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Feds to Step Up IT Security Research
Suspects potential Trojan horses, common trapdoors from hasty Y2k repairs
By Patrick Thibodeau
The federal government intends to make finding Trojan horses and trapdoors on computer systems a "research priority," since the risk is one that some companies may be facing as a result of hasty year 2000 repair work.
That was the message delivered by Richard Clarke, national coordinator for security, infrastructure protection and counterterrorism, at a U.S. Commerce Department-sponsored conference on information security last week.
Clarke said many companies "woke up too late" to the y2k problem and in the process of doing "quick work" may have allowed malicious code to be implanted in their systems.
A Trojan horse can be as little as two lines of code buried in millions of lines of programming, said Clarke. "Even our best people have difficulty finding a Trojan horse or trapdoor," he said. Trapdoors can be used to gain unauthorized access into a system.
The Clinton administration is seeking $1 billion for information security research and development projects in next year's budget and intends to coordinate its efforts with those of the private sector "so we won't be duplicating what the corporations and the (information technology) industry will be doing on their own," said Clarke.
The security conference was aimed at corporate board members and auditors -- the people who oversee information technology management -- to improve information security so as to avoid the risk of damage to the national economy. The conference was held with the help of several professional auditing organizations.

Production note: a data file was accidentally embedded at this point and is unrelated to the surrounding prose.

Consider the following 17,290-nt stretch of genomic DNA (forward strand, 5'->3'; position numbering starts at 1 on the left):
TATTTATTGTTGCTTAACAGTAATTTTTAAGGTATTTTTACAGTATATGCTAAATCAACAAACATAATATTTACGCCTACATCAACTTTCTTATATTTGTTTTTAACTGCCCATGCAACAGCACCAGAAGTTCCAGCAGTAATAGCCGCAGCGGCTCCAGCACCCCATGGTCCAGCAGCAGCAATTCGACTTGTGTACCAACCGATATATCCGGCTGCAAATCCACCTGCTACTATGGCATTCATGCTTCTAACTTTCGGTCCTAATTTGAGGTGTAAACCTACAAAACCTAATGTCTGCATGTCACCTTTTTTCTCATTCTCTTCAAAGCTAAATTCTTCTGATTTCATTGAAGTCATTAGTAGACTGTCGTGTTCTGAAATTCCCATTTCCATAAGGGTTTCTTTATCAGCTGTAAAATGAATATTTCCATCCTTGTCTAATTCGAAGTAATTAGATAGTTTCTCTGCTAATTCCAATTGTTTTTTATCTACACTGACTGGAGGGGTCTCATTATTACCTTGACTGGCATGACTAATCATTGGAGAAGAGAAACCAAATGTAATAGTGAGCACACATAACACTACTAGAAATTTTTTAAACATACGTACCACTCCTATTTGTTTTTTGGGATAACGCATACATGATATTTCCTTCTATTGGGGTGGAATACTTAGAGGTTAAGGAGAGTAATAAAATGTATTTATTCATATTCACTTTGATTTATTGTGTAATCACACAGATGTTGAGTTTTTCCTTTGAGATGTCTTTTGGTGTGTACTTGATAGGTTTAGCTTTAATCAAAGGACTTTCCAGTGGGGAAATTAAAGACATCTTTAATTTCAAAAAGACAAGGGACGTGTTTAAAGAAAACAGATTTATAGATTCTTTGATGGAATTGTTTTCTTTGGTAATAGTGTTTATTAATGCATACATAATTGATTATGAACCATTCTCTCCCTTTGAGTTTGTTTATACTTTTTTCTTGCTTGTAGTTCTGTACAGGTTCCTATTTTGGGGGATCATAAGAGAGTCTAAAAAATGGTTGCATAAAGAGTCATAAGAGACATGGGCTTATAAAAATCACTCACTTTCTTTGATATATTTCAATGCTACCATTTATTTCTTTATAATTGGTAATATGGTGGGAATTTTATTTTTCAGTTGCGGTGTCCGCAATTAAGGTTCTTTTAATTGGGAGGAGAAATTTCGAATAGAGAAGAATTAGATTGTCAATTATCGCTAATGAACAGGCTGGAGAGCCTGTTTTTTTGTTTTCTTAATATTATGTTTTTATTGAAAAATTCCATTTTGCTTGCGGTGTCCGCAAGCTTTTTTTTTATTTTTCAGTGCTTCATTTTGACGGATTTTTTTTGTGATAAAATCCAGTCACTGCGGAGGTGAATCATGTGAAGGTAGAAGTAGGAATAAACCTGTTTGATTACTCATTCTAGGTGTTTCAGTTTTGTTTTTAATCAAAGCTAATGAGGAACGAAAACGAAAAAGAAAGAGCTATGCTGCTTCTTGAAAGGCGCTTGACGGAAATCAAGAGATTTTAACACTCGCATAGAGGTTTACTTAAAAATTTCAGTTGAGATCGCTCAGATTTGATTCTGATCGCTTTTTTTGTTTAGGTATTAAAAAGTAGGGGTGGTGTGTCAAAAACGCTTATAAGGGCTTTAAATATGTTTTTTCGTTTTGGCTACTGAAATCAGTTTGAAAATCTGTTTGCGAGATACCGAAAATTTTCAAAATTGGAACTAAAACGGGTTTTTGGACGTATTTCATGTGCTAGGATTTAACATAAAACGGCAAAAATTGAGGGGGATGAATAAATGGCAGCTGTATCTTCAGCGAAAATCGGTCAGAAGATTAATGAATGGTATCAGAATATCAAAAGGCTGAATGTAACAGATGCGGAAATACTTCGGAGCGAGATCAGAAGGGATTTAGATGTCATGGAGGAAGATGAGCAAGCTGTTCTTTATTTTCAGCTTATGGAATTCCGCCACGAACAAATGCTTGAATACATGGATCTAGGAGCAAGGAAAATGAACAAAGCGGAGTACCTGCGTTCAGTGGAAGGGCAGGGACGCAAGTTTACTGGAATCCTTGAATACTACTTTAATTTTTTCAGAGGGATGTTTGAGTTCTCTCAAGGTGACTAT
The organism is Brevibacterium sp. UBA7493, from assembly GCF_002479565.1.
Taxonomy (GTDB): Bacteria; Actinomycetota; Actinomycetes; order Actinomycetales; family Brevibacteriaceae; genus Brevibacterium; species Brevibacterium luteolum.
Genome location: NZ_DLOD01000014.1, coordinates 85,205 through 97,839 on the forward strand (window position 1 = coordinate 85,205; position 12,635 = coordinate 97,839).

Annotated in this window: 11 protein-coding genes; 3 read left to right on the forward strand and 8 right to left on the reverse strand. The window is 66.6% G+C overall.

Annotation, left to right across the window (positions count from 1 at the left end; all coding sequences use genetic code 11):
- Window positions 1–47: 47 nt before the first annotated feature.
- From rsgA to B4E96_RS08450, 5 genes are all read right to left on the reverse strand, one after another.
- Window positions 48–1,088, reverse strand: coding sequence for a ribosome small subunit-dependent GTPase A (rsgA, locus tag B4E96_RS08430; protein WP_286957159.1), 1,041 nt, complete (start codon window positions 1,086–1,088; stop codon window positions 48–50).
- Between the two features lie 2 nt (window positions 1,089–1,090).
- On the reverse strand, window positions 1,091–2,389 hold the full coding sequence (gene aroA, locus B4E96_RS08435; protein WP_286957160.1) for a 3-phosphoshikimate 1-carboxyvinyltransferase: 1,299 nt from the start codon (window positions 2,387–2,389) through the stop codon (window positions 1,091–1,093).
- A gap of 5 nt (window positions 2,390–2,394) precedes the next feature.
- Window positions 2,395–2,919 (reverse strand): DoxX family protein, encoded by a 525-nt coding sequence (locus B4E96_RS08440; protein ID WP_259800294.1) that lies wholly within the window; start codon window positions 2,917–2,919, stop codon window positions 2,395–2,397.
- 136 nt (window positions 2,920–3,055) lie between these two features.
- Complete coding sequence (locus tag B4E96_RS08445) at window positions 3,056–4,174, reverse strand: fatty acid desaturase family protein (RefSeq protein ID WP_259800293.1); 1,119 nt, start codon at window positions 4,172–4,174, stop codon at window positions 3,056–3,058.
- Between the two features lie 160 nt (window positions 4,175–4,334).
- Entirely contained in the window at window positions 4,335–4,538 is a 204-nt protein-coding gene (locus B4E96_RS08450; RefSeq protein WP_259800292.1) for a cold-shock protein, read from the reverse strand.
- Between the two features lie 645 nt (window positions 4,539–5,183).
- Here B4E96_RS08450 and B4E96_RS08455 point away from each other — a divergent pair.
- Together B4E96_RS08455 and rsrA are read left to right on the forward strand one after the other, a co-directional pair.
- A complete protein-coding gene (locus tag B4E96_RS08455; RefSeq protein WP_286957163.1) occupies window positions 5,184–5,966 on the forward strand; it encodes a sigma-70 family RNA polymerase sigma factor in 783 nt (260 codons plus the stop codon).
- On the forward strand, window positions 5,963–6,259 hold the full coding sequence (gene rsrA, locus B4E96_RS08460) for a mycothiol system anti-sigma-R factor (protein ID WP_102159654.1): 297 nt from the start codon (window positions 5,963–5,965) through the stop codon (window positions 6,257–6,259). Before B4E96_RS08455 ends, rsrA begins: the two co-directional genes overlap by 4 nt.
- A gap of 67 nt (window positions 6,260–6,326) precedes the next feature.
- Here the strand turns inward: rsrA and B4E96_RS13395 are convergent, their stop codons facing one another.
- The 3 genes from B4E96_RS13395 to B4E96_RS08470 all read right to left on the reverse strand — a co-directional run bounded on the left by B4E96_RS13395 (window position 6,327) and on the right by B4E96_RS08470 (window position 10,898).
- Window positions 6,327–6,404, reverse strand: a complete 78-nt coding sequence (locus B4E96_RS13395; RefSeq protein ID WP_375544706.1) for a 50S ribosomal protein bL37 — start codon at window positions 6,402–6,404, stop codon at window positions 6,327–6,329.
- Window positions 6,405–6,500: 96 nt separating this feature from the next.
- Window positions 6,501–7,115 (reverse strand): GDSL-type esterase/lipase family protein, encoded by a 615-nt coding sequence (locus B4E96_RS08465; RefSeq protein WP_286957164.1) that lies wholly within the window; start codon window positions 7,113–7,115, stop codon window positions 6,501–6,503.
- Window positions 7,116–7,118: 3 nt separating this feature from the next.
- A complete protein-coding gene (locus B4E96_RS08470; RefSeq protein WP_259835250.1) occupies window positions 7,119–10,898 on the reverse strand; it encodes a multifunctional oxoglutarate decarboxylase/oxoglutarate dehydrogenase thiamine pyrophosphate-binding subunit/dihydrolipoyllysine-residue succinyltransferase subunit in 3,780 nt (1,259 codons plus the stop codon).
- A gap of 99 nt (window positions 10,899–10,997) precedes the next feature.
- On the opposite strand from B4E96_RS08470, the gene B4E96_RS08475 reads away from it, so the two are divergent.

Auditors are being targeted by U.S. officials to help raise information security awareness because of their unique roles in corporations: They interact with the companies' boards of directors and can question whether an enterprise is addressing its information security issues.
"We can cajole the private sector to do the right thing. You can actually scare them to do the right thing," said John Podesta, White House chief of staff, at the first of a series of six conferences aimed at top corporate management. The conferences are being sponsored by the U.S. Commerce Critical Infrastructure Assurance Office.
Podesta also said any solutions to information security problems must be addressed by the private sector. Regulation, which is widely opposed by industry trade groups, won't work, he said. "Our policy is to support industry, not to overregulate it."
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Maybe we should be monitoring more closely those companies that are proving to be more vulnerable to hackers.
-- Rachel Gibson (firstname.lastname@example.org), April 26, 2000